The shuttle Discovery is back in space – the last mission for this particular orbiter and the very first mission for Robonaut 2, a machine that looks like a guy from the waist up. Unfortunately, from the waist down, this R2 looks like a high–end speaker stand. But it’s the first foray off-planet for “humanoid” robots – stationary machines built to look like people. One small step for those who can’t take one small step.
Maybe the walking attachment will be called D2.
Too bad that Robonaut 2 is being permanently installed in the International Space Station on this trip – he would make a perfect government employee for the New Wisconsin. He draws no salary and has no fringe benefits. As for health care, a little more hydraulic fluid and we’re good. If long-term disability becomes an issue, upgrades are always available, but shipping is extra because he’s not allowed to go home (he could be a Democrat in the Wisconsin Senate!). Best of all, he’s the only one of his kind so collective bargaining is a non-starter.
R2 has an uncanny ability to mimic our arm and hand motions. He’s designed to duplicate some of the fine motor tasks the astronauts do, and his purpose on this trip is to be tested in the weightless environment of space. And also to freak out the other astronauts when they look up from their work to see a golden helmeted mechanical figure waving its arms around inside the space station.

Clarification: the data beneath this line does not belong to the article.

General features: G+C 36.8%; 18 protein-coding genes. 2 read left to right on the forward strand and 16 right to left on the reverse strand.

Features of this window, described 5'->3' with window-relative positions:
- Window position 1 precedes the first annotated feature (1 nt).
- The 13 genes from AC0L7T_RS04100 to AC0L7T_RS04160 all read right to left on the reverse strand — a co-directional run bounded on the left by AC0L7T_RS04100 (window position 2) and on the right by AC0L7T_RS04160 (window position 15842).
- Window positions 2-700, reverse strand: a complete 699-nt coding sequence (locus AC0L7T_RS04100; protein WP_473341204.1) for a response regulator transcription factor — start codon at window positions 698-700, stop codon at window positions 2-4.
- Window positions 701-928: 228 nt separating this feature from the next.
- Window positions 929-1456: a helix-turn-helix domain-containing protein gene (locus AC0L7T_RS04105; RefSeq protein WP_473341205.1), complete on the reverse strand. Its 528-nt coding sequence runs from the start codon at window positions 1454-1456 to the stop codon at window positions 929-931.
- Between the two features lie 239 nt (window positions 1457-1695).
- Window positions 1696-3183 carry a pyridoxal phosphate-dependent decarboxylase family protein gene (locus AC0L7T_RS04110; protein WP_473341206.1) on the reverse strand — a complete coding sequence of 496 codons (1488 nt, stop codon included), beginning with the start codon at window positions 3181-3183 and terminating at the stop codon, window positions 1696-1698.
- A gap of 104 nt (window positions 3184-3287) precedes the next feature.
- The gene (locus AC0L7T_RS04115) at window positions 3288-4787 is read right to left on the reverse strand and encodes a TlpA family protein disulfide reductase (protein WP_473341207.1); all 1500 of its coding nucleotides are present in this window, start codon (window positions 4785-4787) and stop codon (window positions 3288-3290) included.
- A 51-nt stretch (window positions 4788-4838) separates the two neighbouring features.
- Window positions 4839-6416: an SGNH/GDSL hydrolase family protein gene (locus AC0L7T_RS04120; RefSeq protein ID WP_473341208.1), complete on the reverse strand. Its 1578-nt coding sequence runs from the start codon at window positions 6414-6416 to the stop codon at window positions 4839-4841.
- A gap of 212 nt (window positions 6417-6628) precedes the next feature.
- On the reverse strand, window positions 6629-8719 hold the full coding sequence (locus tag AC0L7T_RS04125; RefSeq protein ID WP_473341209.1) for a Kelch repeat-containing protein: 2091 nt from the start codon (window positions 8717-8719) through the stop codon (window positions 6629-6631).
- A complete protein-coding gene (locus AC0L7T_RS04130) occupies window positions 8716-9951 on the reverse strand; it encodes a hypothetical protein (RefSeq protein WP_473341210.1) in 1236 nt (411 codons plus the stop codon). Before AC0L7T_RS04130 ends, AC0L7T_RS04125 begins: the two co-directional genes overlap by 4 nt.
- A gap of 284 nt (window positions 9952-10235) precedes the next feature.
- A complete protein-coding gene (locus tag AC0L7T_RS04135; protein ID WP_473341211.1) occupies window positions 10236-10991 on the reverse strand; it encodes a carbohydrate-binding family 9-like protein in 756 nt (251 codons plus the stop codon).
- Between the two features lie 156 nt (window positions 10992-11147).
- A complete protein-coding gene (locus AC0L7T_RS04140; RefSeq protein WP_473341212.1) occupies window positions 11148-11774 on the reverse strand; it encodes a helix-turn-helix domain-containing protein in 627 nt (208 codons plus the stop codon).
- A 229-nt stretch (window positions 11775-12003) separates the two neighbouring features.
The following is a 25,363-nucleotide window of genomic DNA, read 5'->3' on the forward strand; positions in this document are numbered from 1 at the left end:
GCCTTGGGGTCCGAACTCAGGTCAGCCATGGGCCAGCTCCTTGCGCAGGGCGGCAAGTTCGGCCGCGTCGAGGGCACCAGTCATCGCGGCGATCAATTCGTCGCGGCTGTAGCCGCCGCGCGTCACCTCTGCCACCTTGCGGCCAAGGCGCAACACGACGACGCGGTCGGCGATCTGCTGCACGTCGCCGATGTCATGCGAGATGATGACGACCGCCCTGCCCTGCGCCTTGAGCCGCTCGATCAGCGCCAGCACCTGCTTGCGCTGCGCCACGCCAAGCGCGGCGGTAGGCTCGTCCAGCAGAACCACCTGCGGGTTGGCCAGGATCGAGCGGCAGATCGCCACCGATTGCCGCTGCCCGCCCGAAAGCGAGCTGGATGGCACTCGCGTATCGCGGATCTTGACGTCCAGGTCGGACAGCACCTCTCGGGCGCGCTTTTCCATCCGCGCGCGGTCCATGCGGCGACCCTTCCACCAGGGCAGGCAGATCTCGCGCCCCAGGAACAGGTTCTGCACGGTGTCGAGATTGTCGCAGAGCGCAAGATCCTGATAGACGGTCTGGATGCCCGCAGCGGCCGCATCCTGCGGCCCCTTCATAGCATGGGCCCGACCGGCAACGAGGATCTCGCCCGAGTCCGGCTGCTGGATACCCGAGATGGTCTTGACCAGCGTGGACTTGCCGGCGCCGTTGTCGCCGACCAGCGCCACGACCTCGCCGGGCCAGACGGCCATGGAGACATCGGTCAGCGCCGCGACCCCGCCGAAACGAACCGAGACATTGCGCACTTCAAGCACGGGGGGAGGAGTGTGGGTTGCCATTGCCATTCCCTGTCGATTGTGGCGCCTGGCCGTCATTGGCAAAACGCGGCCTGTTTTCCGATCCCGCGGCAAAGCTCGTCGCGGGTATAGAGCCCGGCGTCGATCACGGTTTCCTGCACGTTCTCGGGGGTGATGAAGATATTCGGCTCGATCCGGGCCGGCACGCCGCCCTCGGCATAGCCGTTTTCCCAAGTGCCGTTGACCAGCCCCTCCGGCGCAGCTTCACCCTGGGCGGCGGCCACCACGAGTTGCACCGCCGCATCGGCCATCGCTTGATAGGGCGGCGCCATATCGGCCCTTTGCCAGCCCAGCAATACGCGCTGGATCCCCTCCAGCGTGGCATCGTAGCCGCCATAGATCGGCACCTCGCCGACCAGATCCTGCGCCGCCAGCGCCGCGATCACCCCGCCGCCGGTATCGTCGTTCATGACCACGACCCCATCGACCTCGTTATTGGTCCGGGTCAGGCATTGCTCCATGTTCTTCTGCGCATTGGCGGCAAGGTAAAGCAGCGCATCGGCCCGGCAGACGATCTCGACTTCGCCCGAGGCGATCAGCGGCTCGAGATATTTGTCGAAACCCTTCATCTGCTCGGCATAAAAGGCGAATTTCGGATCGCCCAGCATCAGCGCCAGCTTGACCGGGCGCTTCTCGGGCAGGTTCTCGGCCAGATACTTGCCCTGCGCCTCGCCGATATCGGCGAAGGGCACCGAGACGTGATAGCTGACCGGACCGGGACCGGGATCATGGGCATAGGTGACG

“Danger, Will Robinson!”
If I were on the trip we’d get some good data on what happens when a machine gives you a strong case of the creeps in zero G. Good thing everybody wears astronaut diapers.
But best wishes to Robonaut 2 for a safe forever flight, and condolences for Robonaut 1, who didn’t qualify for space travel and will be working this summer as an automated fortune teller on various state fair midways.
Just like human space travelers, those who fly stand on the shoulders of those who remain behind.
If they have legs, that is.
What chore would you unload on a Dexterous Human Robot?